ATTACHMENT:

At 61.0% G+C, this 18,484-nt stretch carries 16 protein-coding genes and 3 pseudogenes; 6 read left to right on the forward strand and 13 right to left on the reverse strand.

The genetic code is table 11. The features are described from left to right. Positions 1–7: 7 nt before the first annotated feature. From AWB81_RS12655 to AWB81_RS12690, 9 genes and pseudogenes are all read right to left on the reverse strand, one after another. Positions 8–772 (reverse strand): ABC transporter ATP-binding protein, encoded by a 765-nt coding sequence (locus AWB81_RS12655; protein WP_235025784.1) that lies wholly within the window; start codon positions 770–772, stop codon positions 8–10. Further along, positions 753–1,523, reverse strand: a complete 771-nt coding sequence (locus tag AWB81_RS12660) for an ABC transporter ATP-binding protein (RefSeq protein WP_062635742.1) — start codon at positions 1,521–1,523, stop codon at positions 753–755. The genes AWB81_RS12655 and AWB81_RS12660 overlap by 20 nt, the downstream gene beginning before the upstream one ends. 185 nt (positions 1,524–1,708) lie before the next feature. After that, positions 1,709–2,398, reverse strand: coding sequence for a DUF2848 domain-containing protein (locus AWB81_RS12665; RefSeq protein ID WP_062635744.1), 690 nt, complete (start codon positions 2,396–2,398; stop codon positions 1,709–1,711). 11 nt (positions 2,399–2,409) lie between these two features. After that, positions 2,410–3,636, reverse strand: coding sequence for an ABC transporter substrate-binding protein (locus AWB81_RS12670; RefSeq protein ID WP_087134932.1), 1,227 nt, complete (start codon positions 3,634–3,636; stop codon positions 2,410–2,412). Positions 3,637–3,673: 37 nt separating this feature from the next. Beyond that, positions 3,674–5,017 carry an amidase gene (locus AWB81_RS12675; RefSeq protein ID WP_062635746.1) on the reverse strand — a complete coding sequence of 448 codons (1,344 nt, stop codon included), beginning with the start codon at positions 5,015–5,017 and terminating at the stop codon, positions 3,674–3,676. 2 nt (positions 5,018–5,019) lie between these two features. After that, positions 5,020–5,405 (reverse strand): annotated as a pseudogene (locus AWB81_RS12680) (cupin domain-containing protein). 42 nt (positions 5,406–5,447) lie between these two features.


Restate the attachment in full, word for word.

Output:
At 61.0% G+C, this 18,484-nt stretch carries 16 protein-coding genes and 3 pseudogenes; 6 read left to right on the forward strand and 13 right to left on the reverse strand.

The genetic code is table 11. The features are described from left to right. Positions 1–7: 7 nt before the first annotated feature. From AWB81_RS12655 to AWB81_RS12690, 9 genes and pseudogenes are all read right to left on the reverse strand, one after another. Positions 8–772 (reverse strand): ABC transporter ATP-binding protein, encoded by a 765-nt coding sequence (locus AWB81_RS12655; protein WP_235025784.1) that lies wholly within the window; start codon positions 770–772, stop codon positions 8–10. Further along, positions 753–1,523, reverse strand: a complete 771-nt coding sequence (locus tag AWB81_RS12660) for an ABC transporter ATP-binding protein (RefSeq protein WP_062635742.1) — start codon at positions 1,521–1,523, stop codon at positions 753–755. The genes AWB81_RS12655 and AWB81_RS12660 overlap by 20 nt, the downstream gene beginning before the upstream one ends. 185 nt (positions 1,524–1,708) lie before the next feature. After that, positions 1,709–2,398, reverse strand: coding sequence for a DUF2848 domain-containing protein (locus AWB81_RS12665; RefSeq protein ID WP_062635744.1), 690 nt, complete (start codon positions 2,396–2,398; stop codon positions 1,709–1,711). 11 nt (positions 2,399–2,409) lie between these two features. After that, positions 2,410–3,636, reverse strand: coding sequence for an ABC transporter substrate-binding protein (locus AWB81_RS12670; RefSeq protein ID WP_087134932.1), 1,227 nt, complete (start codon positions 3,634–3,636; stop codon positions 2,410–2,412). Positions 3,637–3,673: 37 nt separating this feature from the next. Beyond that, positions 3,674–5,017 carry an amidase gene (locus AWB81_RS12675; RefSeq protein ID WP_062635746.1) on the reverse strand — a complete coding sequence of 448 codons (1,344 nt, stop codon included), beginning with the start codon at positions 5,015–5,017 and terminating at the stop codon, positions 3,674–3,676. 2 nt (positions 5,018–5,019) lie between these two features. After that, positions 5,020–5,405 (reverse strand): annotated as a pseudogene (locus AWB81_RS12680) (cupin domain-containing protein). 42 nt (positions 5,406–5,447) lie between these two features.